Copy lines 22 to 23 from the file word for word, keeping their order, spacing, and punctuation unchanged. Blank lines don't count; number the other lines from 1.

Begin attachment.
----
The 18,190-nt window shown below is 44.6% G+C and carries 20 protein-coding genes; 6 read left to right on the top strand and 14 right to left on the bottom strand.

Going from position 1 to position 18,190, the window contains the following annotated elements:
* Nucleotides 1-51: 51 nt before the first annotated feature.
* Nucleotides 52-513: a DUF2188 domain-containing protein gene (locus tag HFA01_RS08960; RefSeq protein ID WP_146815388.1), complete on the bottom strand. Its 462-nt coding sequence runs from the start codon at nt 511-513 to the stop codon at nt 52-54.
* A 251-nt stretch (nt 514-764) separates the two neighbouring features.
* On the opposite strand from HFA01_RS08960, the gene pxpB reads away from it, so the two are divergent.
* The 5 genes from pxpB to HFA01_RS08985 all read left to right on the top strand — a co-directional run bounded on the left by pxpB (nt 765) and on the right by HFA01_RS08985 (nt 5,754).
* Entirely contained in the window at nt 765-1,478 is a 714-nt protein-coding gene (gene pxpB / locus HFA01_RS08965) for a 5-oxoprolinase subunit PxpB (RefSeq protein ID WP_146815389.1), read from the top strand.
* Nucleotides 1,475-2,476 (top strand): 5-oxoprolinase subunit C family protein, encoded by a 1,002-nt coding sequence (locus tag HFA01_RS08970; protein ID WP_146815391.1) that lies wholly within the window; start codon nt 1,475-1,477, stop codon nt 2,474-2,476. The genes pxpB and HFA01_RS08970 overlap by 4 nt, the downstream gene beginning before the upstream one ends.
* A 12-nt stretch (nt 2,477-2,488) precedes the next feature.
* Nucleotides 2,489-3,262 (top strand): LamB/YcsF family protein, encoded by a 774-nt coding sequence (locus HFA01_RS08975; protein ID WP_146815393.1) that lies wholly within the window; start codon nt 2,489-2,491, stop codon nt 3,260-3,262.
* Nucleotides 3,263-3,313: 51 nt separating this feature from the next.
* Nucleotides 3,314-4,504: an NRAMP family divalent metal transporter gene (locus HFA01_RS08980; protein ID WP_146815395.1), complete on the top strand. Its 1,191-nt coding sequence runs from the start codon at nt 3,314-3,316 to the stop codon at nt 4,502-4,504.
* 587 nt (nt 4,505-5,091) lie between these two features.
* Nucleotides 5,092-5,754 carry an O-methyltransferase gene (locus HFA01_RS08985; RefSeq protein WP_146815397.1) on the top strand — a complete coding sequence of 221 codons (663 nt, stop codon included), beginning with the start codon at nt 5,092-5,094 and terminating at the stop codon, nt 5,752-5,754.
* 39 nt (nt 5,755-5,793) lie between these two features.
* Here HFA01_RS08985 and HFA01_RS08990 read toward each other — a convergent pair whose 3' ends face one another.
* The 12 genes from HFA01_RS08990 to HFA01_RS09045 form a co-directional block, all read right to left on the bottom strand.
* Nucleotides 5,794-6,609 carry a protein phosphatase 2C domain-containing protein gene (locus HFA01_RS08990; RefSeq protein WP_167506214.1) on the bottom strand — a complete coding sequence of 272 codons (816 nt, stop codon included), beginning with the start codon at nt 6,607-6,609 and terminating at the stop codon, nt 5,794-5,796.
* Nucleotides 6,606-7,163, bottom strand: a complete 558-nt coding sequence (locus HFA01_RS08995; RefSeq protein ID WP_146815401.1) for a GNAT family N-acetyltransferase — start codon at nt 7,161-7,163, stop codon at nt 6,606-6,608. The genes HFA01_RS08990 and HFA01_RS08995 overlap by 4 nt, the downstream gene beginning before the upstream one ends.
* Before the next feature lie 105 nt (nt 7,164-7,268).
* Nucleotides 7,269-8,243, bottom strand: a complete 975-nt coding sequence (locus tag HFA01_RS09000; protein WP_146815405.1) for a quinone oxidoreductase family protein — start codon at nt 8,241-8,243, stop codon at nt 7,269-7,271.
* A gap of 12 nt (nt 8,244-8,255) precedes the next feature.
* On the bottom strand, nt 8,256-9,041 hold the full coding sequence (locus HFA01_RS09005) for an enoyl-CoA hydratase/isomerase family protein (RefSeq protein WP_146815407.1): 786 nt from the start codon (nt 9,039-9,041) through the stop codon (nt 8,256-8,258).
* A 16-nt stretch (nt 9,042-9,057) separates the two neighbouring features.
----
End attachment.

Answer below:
* Nucleotides 7,269-8,243, bottom strand: a complete 975-nt coding sequence (locus tag HFA01_RS09000; protein WP_146815405.1) for a quinone oxidoreductase family protein — start codon at nt 8,241-8,243, stop codon at nt 7,269-7,271.
* A gap of 12 nt (nt 8,244-8,255) precedes the next feature.